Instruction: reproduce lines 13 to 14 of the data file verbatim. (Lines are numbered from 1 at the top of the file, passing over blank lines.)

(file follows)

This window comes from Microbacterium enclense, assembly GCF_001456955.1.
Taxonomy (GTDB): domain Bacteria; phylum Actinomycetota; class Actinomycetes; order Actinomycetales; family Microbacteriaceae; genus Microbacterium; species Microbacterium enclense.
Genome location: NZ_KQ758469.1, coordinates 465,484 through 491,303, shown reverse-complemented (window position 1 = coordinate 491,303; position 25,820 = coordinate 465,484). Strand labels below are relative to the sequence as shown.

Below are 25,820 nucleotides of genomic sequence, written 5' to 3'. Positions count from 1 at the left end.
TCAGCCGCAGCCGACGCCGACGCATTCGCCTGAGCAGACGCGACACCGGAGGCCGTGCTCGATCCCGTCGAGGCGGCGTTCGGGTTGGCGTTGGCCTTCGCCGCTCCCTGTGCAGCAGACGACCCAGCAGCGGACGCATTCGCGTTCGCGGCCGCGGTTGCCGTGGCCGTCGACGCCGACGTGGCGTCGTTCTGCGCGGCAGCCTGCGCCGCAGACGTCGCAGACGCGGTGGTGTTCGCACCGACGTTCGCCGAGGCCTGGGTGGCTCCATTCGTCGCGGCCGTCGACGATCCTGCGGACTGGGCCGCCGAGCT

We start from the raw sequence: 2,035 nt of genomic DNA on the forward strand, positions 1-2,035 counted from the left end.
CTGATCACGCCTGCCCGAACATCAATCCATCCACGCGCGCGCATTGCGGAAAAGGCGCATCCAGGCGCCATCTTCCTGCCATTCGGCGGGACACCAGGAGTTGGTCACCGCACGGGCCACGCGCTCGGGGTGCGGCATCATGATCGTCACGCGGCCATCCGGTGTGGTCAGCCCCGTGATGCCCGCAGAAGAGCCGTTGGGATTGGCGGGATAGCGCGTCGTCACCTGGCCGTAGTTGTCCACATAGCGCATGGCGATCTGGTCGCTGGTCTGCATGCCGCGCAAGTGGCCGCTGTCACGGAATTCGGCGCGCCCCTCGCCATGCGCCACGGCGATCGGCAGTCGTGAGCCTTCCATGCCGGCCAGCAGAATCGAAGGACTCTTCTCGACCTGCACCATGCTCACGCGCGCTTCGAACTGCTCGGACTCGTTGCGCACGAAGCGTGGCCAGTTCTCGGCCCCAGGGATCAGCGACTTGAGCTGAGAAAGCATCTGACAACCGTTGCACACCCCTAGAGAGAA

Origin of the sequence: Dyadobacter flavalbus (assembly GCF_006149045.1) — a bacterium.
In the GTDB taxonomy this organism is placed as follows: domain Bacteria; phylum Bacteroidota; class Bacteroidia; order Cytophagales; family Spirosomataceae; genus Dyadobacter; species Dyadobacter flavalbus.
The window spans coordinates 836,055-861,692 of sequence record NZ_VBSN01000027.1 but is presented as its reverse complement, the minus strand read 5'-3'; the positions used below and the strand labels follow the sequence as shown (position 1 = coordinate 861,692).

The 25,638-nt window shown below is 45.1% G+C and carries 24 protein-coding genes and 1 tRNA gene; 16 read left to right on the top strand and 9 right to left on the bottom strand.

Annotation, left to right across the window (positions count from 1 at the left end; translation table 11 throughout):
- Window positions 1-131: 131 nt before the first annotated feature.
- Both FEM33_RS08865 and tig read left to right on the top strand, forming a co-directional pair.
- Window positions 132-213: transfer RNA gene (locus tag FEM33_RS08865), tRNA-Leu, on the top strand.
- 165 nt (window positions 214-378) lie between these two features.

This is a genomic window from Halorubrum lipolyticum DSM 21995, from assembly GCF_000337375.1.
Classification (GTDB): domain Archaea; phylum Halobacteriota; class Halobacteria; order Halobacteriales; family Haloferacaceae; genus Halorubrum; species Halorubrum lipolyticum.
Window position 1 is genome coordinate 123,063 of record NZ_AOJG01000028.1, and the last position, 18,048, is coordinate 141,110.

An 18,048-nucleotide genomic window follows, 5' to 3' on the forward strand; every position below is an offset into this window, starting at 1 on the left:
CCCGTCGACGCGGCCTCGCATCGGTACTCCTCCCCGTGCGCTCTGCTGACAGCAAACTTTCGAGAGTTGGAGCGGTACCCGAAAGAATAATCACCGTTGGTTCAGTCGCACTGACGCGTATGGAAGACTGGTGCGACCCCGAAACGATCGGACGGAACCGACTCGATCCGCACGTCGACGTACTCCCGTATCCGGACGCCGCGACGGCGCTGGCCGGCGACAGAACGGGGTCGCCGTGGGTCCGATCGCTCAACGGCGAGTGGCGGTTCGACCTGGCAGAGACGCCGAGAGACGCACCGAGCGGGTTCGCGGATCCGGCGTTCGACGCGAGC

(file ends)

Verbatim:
- Window positions 1-131: 131 nt before the first annotated feature.
- Both FEM33_RS08865 and tig read left to right on the top strand, forming a co-directional pair.